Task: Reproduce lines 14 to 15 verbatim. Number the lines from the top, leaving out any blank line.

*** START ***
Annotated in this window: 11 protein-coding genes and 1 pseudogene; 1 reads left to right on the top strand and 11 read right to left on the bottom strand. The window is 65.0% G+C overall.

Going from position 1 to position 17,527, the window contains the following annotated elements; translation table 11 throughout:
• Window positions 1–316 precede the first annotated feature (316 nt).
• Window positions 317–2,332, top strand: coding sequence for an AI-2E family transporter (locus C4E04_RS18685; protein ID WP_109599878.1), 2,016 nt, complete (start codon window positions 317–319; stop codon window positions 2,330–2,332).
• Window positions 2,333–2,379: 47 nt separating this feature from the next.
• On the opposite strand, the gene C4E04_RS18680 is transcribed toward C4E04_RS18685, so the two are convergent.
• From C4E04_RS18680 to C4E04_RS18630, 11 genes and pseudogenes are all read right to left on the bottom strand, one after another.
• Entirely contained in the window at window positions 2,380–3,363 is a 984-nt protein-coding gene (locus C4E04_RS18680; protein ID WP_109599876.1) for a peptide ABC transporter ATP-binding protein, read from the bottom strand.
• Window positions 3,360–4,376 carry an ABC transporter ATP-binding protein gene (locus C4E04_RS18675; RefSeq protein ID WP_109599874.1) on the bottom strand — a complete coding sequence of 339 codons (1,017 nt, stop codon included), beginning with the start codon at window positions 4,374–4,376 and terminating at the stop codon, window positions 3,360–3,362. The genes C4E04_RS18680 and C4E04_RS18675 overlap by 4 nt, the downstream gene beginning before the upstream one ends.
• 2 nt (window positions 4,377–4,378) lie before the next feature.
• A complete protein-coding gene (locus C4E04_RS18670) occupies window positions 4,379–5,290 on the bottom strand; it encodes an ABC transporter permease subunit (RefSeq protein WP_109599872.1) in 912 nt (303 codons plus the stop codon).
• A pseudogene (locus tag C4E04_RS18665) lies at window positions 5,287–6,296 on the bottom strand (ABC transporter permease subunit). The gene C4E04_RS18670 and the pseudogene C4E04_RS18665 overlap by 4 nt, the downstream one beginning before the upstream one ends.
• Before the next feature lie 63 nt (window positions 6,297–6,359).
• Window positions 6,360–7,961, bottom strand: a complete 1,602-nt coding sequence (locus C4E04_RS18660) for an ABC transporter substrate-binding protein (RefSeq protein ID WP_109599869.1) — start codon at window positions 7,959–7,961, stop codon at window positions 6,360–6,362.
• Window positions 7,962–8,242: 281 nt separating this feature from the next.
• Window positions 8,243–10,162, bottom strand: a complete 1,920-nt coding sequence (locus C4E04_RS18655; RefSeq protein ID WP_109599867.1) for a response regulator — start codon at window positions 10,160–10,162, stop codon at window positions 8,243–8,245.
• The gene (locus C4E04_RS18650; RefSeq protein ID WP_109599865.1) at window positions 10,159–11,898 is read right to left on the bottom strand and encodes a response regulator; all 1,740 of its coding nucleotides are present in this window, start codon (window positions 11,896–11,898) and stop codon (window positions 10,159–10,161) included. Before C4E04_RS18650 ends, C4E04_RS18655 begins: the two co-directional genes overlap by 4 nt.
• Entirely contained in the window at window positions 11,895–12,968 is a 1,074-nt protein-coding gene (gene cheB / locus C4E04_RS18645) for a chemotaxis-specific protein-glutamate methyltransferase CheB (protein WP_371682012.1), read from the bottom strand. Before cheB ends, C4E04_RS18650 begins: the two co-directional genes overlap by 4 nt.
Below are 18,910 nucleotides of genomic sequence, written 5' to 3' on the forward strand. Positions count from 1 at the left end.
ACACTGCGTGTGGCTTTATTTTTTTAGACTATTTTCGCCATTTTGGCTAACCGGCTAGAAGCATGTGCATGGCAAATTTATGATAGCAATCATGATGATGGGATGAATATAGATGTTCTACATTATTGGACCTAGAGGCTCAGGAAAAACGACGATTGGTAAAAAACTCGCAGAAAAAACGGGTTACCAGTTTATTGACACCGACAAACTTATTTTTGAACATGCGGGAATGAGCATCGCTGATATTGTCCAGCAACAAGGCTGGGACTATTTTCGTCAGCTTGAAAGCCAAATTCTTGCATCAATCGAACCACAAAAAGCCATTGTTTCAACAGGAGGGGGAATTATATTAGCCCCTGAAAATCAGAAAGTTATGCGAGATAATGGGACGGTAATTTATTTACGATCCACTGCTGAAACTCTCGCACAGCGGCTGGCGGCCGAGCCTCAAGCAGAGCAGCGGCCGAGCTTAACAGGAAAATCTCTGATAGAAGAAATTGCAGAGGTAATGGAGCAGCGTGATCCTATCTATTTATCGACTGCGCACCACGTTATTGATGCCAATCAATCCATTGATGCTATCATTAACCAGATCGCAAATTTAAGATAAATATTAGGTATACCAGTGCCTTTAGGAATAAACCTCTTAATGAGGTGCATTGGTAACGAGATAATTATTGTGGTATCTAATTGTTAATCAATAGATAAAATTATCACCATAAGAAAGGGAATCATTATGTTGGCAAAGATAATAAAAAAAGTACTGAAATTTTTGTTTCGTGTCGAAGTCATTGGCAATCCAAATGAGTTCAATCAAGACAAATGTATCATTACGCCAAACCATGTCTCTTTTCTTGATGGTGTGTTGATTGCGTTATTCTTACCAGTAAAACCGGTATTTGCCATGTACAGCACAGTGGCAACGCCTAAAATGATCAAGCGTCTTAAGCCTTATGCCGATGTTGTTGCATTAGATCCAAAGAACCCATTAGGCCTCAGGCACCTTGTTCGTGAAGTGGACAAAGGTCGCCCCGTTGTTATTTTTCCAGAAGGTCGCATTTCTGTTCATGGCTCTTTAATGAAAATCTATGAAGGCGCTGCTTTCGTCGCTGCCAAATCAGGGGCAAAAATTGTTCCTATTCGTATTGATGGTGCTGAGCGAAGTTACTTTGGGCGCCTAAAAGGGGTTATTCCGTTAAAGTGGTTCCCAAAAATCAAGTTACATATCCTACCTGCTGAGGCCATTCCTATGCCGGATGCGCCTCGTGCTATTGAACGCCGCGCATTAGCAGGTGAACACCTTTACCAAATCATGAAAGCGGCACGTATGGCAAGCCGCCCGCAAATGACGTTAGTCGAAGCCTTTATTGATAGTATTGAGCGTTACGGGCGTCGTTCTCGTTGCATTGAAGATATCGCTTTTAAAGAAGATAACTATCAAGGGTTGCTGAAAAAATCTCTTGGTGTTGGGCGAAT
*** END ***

• Window positions 6,360–7,961, bottom strand: a complete 1,602-nt coding sequence (locus C4E04_RS18660) for an ABC transporter substrate-binding protein (RefSeq protein ID WP_109599869.1) — start codon at window positions 7,959–7,961, stop codon at window positions 6,360–6,362.
• Window positions 7,962–8,242: 281 nt separating this feature from the next.